**Always follow your laboratory safety procedures!
1. When the Penny Drops
Age group: elementary and up
The first of our experiments is the simplest, and one of the most fascinating for students. Place a penny on a flat surface and record the number of water drops that can be added to the top of the penny before the water spills over. The dome formed by the water is a great segue into surface tension, polarity, cohesion and adhesion. If you plan on doing this mini-experiment with multiple classes, be sure to dry the pennies off entirely, or the result will be disappointing!
2. In for a Penny…
Age group: late elementary and up
Gather a large number of pennies from the same era, calculate their mass, and use the displacement of water in a graduated cylinder to calculate their volume. Since pre-1982 pennies were made of copper, while post-1982 pennies are made of zinc with copper plating, their densities should vary significantly.
You can choose to give different sets of pennies to different groups and ask them to compare their findings. This can help younger students learn critical thinking, inquiry skills, and the basics of measurement, and introduce or reinforce the concept of density. Bring in more advanced math by having students stack their pennies and calculate the volume of their pennies by using the formula for volume of a cylinder, or use the standard densities of copper and zinc to calculate percent error.
3. Penny Dreadful
Age group: late elementary and up
- 1/4 cup vinegar
- A spoonful of table salt
Add the vinegar and salt to the water, stir until the salt has dissolved, and then add your pennies (pre-1982 will work best). If you are working in the classroom, get the lab started right away and then have your students do other work while they wait. After about twenty minutes, place the now-brightened pennies on a paper towel without drying them off, and take a look at them the next day.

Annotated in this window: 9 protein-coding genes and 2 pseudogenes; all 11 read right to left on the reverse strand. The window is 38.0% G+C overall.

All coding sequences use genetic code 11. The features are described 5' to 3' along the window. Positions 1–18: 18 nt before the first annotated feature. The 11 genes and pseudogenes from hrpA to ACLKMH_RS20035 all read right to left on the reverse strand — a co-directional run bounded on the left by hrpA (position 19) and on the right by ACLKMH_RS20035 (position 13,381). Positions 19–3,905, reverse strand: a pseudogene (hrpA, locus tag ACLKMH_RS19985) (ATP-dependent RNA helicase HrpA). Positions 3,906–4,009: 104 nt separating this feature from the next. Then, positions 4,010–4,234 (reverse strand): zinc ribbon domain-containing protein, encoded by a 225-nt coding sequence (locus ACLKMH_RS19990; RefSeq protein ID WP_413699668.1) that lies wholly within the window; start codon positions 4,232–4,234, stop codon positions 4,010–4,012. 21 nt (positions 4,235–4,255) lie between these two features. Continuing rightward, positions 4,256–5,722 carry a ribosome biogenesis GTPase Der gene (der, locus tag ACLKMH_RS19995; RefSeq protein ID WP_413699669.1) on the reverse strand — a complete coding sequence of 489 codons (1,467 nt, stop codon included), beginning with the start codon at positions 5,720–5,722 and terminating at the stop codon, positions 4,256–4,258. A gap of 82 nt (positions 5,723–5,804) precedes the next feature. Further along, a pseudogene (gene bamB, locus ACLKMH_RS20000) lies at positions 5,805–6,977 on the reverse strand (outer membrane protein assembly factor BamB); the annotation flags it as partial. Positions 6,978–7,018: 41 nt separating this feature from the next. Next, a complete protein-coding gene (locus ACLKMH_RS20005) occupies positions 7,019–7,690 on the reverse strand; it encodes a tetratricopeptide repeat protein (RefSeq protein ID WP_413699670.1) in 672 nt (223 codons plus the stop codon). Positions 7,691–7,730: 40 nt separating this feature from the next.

The copper will combine with the chlorine from the table salt and oxygen from the air, resulting in a store of greenish coins that look like they have been at the bottom of the ocean for centuries! This is a great way to discuss anything from chemical versus physical changes to stoichiometry.
Bonus: A Pretty Penny
Age group: advanced, high school and up
- Pennies (pre-1982)
- Zinc, powdered (or galvanized nails)
- 6-M Sodium hydroxide (or Drano, or zinc chloride solution)
- A Bunsen burner setup or a hotplate
- An evaporating dish
- A small beaker filled with distilled water
This lab is more advanced, but is great fun and gives your students something to take home. Only pre-1982 pennies will work, since they were made of pure copper. Clean pennies are best; if necessary, use a little vinegar or other weak acid in a bath overnight to clean them off.
Add distilled water to your evaporating dish and then put in a few pinches of zinc powder. Finally, drop in a few crystals of solid (6-M) NaOH and heat until boiling.
Turn your Bunsen Burner to low and slide your penny into the mixture. You will get a zinc-plated penny! Once the penny has turned completely silver, use the tongs to remove it from the dish, and drop it into the beaker of water to cool.
You can then heat the penny over the flame of the Bunsen burner or place it on a hotplate at its lowest setting, which will turn the penny a gold color, as the zinc and the copper mix to produce brass. This lab can introduce alloys, metals, or redox reactions, and reinforce that some physical changes (such as forming an alloy!) CAN produce a color change.